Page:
Style sitemap will make your sitemap easier to read (for human eyes). For example, this was my sitemap before enabling it (you can access your sitemap by going to yourdomain.com/sitemap.xml)
And my sitemap after:
Pretty cool, eh? :)
Automatic Sitemap Updates
Last but not least, you can choose whether you want to automatically update your sitemap when you publish new pages, posts, post types or taxonomies.
3.6 Advanced toolsLink to chapter 6
This section lets you set specific keywords to always link to content on your site, or even a different site altogether.
For example, you could set your site to link to the WordPress news blog, wpmu.org any time you type ‘WordPress news’. Without this plugin, you would have to manually create these links each time you write the text in your pages and posts – this can save you a bunch of time.
Start by enabling the module:
The first setting, Insert Links, allows you to select exactly which post types the plugin should automatically insert links in. Every post type active on your site will be available for keyword linking here.
The second setting, Link To, tells the plugin what post types & taxonomies it should look for and link to. For example, if you have a “Really Cool Stuff” category on your site, the plugin could automatically link to that category archive any time it finds “really cool stuff” on your site.
The Custom Keywords setting enables you to really tweak things. If there are any keywords or key phrases that you want to automatically link to specific URLs, enter them here by pressing the ADD NEW button.
This will open a new pop-up window allowing you to setup as many auto links as you wish:
Enter your terms in the Keyword Group line (separated by commas) and add the URL you want the keywords to link to in the Link URL line. Once done press the ADD button to finish. Repeat this process as many times as you wish.
You can, of course, remove or edit the already created Custom Keywords by clicking on the ellipsis:
The Exclusions setting enables you to enter any keywords that the plugin should not use for links. This can be very handy if you notice certain words or phrases are linking to places you don’t want them to or if there are certain areas of your site you don’t necessarily want to be linked to (the “Uncategorized” category for example).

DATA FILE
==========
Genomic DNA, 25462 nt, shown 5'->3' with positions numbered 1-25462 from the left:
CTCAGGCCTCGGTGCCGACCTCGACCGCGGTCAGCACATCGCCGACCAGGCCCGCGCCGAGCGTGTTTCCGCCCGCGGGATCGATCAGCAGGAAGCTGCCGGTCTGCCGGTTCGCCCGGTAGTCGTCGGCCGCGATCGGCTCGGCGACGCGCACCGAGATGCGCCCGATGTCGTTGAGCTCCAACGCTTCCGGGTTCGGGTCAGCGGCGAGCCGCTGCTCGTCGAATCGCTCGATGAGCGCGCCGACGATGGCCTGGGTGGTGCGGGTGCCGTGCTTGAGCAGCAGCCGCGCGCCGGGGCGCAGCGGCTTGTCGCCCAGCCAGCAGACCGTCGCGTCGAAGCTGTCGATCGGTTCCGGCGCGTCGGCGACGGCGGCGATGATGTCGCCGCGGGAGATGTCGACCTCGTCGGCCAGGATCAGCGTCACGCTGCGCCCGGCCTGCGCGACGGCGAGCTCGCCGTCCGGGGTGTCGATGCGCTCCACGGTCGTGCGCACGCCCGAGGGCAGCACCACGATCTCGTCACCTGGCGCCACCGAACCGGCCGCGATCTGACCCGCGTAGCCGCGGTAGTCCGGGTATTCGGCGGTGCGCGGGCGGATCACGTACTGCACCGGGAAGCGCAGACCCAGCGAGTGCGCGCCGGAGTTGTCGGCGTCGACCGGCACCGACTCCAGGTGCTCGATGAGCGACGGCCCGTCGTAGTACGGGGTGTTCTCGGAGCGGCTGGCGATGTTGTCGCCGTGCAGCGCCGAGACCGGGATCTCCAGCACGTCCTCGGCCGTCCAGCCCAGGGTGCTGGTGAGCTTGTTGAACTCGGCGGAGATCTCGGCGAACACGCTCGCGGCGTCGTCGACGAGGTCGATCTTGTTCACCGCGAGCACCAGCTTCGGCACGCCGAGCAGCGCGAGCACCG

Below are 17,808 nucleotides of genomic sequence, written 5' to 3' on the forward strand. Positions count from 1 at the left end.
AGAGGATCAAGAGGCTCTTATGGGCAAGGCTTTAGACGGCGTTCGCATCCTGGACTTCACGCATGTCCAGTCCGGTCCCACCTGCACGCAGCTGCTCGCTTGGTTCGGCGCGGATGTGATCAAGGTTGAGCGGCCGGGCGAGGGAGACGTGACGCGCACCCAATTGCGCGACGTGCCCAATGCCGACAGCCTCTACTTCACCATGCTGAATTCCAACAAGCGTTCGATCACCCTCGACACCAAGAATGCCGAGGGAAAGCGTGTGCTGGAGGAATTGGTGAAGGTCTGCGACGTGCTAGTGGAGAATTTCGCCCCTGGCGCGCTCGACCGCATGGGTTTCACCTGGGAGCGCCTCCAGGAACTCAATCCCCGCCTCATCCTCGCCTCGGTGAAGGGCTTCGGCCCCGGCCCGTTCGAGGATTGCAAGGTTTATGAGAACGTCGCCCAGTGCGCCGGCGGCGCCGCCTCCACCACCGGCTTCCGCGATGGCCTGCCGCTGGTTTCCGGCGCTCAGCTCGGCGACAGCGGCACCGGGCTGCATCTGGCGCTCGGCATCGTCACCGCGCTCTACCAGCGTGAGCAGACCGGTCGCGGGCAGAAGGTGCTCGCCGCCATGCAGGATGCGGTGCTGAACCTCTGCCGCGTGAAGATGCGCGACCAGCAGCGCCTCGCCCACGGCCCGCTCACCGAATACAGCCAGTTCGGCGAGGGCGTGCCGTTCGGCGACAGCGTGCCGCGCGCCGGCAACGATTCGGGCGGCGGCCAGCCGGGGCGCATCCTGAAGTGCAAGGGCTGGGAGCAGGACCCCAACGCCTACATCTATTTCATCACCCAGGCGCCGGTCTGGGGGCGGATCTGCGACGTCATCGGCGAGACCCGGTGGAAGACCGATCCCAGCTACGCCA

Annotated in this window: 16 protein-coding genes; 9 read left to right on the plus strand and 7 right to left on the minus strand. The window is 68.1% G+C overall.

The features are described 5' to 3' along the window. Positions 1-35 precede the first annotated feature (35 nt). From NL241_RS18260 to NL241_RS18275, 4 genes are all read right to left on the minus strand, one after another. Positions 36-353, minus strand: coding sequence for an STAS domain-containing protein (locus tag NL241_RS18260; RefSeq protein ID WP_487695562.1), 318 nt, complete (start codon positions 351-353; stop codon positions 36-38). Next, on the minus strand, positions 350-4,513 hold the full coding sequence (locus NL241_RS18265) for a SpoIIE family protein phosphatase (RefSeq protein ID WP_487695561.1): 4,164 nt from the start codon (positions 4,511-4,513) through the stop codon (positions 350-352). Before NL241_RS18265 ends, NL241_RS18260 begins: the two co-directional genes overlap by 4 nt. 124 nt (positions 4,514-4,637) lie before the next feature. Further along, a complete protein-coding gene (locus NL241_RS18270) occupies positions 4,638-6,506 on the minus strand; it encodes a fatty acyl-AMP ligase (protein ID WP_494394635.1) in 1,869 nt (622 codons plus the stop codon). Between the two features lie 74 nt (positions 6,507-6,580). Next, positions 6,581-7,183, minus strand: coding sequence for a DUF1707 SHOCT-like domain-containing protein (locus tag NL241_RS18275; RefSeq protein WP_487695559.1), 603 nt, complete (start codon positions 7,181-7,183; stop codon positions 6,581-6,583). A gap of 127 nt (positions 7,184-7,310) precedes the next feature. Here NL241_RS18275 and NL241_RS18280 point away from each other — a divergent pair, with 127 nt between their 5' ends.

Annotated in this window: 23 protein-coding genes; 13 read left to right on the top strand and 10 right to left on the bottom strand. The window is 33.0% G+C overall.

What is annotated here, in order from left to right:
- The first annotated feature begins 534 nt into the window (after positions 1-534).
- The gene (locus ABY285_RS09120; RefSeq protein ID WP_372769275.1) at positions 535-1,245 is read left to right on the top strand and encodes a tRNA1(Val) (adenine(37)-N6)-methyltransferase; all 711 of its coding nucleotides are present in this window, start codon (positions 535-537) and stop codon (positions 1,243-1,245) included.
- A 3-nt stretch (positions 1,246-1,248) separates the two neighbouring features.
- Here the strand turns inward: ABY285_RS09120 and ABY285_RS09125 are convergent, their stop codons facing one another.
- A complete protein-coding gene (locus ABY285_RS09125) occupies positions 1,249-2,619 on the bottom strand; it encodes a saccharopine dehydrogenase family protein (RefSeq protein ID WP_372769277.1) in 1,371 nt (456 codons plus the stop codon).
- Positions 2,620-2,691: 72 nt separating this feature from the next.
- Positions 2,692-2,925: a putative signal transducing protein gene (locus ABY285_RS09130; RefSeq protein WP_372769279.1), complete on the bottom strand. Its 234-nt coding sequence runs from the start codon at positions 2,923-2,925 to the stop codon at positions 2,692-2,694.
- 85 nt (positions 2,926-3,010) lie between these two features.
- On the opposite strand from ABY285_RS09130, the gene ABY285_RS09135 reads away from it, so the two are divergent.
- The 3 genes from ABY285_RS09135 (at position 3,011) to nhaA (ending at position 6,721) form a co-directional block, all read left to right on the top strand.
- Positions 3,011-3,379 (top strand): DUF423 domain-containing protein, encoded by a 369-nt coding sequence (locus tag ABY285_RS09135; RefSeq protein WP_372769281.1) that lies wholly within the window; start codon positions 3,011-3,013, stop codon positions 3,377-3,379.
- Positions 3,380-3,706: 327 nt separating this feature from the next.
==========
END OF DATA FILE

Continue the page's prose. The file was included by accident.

You can also specify Posts or Pages you do not want Auto Linking to be active on by pressing the ADD POSTS button.
This will open a new pop-up window and SmartCrawl will present you with all the Post, Pages and Custom Post Types you have on your site, so you can easily exclude them.
Choose your desired Posts, Pages or Custom Post Types to exclude and then click on ADD TO EXCLUDES button.
You will see all your exclusions here and you can always remove the ones you don’t need/want to use by clicking on the REMOVE button.
Under Settings, you can control the overall linking engine.
Min Lengths: Sets the minimum length for your post types and taxonomies. Just enter the desired number and all posts and/or taxonomies with titles/length shorter than that number will be ignored.
Max Limits: Max Limits allows you to setup a maximum number of links per single post or you can limit a total number of Custom Keywords Group that will appear on your site. As explained above, just enter your desired number.
Per Keyword Group example: If you want SmartCrawl word to link to mysite.com/smartcrawl page and you set this to 10, Keyword Group will link up to 10 times in total.
Optional settings: Do you like to setup everything down to the smallest detail? Well, this module is for you. Let’s go over each setting.
Allow Autolinks To Empty Taxonomies
Sometimes you want to have your autolinks point to empty taxonomies. You can use this for a number of reasons:
- Affiliate links (nofollow, noindex).
- Deep linking into your archive content (best use).
- Cross-linking to partner sites (with caution).
For example, you have a Category “Cats” but you still did not write anything about Cats – this will help you set links for future posts.
Prevent Linking in Heading Tags
This will prevent linking in heading tags. No worries, h1, h2, h3 and h4 tags are exempted by default, so this setting only affects h5 and h6 headings.
Process Only Single Posts And Pages
Process Only Single Posts and Pages will ensure that autolinking does not occur in places like archives or search results pages.
Process RSS Feeds
Process RSS Feeds will ensure that links are automatically included in your RSS feed.
Case Sensitive Matching
Case Sensitive Matching will ensure that links are automatically created only if uppercase and lowercase spelling is an exact match.
Prevent Duplicate Links
Prevent Duplicate Links ensures that only the first occurrence of any matched text in any post will be linked. Note that this overrides the Maximum Single Autolink Occurrence setting above.
Open Links in New Tab
Open Links in New Tab/window will, um, open links in new tab/window.
By default, search engine crawlers follow each link on your site until all the site is crawled. This can be used to stop them from following dynamic URLs that lead to the same/similar content on your site or if you do not wish to share your link juice to external URLs. :)
As always, once you’re done – press the SAVE SETTINGS button.
Redirection allows you to forward one URL to another. It’s a handy way of sending both users and search engines to a different URL and allows you to preserve your search engine rankings for a particular page.
It’s also a useful way to preserve the “link juice” out-of-date content. Simply redirecting old pages or posts to new ones with new information.